National Theatre Live: Vanya is an Exemplary Showcase for Andrew Scott’s Talent

National Theatre Live: Vanya is an adaptation of Anton Chekhov’s renowned play Uncle Vanya. Chekhov’s work delves into central concerns of unrequited love, existential dilemmas, inheritance struggles, and the relentless march of time. As with his earlier works, no character’s life has any fulfilment.

Taking sole acting duties here, Andrew Scott has a lot of heavy lifting to do. Clinging to a bottle of vodka, ruminating about the lives of the six broken people he plays, flirting with himself, or crying into a piano. Here, it is about multiplying the human experience which rests solely on his central performance.

Since its debut in 1899, Uncle Vanya has seen numerous performances and adaptations. Audiences may recognise it most recently in 2021’s Drive My Car,where protagonist Yūsuke adapted the play into a multilingual production. Under the guidance of director Sam Yates, this rendition presents a contemporary take on the classic narrative, offering audiences a funnelled-down perspective on its enduring themes. By pushing every character nto one performer’s memory can be a hard ask for the audience to navigate, but Scott rises to the challenge.

The central drama takes place in a country estate owned by a man named Alexander.Here, Alexander is an elderly and frail filmmaker who loves his urban way of life. He revisits the rural estate, stirring up much trouble for his brother-in-law Vanya, also known as Uncle Ivan. The titular middle-aged character has been minding the estate incessantly. The harsh lands of rural Russia have not been kind to him.

Vanya feels that Alexander has had his time, insisting he has yet to produce a good film in a long while. Alexander’s second, and much younger, wife Helena has also returned, as has his daughter Sonia. Vanya believes Helena deserves someone far younger as a spouse, but this is a world where if you betray your wife, you betray your country. Also in the mix is Vanya’s mother, Elizabeth, whose deceased daughter was Alexander’s first wife. They are all visited regularly by country doctor Michael, a man who objects to deforestation and has solid ecological convictions.

The feeling of unrequited love is amplified across multiple characters. Vanya has intense feelings for Helena, as does Michael. Sonia is also in love with Michael, but he is unaware of her feelings. Feelings that are shared cause disruption or disappointment. Vanya feels he’s lived in the shadow of Alexander most of his life. Elizabeth, who has complete respect for Alexander, consistently tries to dissuade her son from that thought pattern. Each of these characters give Andrew Scott a puzzle board where the pieces must fit together. However, in the world of Vanya, they don’t. Desire and longing get chopped down like a tree turned into paper.

Scott is a true marvel to watch, consistently able to switch on a dime the role he is required to embody. While the scenes where he experiences moments of personal intimacy may raise eyebrows, it’s impressive to see that Scott has an incredible ability to make what is so visually singular multitudinously resonant. While this production could have, and has, been done better with an expanded cast, there’s no denying his range, memory, and pathos as an actor.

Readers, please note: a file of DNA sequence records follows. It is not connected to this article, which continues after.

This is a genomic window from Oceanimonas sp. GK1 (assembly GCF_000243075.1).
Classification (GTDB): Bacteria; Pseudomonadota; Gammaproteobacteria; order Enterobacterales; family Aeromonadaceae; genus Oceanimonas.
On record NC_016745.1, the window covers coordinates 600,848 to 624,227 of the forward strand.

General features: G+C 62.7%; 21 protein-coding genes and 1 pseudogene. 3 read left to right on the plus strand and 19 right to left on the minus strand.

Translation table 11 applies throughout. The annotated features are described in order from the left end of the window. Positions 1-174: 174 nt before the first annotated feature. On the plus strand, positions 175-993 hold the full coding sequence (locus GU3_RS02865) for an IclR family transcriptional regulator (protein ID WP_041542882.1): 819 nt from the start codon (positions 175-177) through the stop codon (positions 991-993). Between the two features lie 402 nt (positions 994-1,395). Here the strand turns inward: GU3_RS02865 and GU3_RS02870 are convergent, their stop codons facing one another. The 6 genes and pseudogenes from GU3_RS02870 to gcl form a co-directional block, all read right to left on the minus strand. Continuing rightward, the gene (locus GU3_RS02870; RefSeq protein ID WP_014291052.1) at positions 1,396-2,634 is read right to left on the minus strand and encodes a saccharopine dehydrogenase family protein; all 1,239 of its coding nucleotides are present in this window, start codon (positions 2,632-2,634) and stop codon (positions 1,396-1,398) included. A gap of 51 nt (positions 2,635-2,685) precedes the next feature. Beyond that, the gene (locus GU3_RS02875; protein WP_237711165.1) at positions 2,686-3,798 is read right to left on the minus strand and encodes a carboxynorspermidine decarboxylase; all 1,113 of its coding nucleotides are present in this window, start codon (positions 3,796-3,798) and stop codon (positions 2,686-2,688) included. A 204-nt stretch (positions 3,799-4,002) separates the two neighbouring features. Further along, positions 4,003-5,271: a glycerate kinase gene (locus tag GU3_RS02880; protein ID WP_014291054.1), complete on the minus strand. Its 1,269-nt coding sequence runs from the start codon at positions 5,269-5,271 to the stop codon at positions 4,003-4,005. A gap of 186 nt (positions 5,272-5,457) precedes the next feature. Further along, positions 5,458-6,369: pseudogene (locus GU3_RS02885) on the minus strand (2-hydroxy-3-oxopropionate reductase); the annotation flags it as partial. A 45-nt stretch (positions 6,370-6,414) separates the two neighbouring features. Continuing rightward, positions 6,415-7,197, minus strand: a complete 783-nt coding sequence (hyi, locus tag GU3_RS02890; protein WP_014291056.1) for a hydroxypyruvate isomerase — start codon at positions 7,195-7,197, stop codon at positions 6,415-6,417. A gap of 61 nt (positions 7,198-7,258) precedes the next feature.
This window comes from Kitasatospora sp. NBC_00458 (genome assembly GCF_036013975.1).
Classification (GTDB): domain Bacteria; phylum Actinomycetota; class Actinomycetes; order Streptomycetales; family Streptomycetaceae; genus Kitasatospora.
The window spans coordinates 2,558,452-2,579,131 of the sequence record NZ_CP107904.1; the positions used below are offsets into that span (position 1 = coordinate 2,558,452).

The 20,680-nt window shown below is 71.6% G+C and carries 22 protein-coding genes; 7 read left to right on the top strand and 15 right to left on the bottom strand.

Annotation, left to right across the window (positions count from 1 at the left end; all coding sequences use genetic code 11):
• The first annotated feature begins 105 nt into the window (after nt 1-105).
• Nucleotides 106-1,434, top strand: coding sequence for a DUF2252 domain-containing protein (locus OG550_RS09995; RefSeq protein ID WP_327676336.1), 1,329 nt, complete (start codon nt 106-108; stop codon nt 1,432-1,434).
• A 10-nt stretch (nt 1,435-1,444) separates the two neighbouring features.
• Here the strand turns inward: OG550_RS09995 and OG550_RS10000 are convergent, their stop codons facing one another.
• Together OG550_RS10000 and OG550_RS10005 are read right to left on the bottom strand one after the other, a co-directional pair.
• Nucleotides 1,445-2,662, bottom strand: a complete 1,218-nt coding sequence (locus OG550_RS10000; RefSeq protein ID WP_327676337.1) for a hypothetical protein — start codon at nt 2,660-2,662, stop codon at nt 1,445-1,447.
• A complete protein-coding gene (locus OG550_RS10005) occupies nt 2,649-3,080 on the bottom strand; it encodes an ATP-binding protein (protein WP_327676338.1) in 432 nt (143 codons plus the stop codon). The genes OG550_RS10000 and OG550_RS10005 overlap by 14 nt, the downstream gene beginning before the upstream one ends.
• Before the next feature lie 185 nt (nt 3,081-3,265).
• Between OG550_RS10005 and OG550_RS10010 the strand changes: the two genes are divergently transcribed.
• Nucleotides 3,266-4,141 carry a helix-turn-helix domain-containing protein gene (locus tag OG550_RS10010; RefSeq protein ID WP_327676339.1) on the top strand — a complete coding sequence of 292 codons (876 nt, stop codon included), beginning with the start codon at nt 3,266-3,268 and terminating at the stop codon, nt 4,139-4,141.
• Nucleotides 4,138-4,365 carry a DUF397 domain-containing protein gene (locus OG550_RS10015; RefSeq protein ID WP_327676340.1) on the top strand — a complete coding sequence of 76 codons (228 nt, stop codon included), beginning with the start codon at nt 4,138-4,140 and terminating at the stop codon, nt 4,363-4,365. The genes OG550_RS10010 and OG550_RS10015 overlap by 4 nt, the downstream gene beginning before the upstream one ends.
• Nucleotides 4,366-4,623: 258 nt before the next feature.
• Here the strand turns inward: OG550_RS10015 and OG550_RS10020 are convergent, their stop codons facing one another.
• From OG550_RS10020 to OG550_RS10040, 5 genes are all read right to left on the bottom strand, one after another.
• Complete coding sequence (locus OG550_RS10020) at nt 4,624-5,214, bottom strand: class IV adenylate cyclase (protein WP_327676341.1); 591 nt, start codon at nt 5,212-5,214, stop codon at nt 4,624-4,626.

However, while Scott is impressive, Vanya struggles to shake the feeling of being a gimmick. While Scott will repeatedly proclaim each character’s name to signpost who he is playing, it becomes tiring as you try to keep up with all eight characters. There are moments where genuine bewilderment kicks in trying to keep up with what personality that the play demands Scott to shift between; this is a feeling that might be less likely to creep in if you have a broad understanding of the source material.

The sparse set design can cause a sense of alienation for the audience, with its minimalist presentation existing to allow for the sole focus on Scott’s performance. Mismatched chairs, unpainted doorways, a pop-up kitchenette, even an isolated piano and swing creates a stripped-down set that resonates thematically.

National Theatre Live: Vanya is an exemplary showcase for Andrew Scott’s talent and versatility, much of which the world is already familiar with given his turns in Fleabag or All of Us Strangers. In being primarily faithful to its source material, this adaptation safely recounts the human condition’s failures, complexities, and desires. While this could have been delivered with more than a one-person cast, as with Vanya, “In life, we have to try” – and try very well, Andrew Scott does.

Director: Sam Yates

Cast: Andrew Scott

Writer: Simon Stephens, (based on Anton Chekov’s Uncle Vanya)

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Kahn Duncan

Kahn is a passionate Melbourne based film lover who looks to film as a tool for both entertainment, education, but also feeling. Attempts to watch at least one feature film a day, but unfortunately life gets in the way sometimes. Prospective Graduate of Media Communications (Screen Studies) and Business (Marketing) at Monash University.

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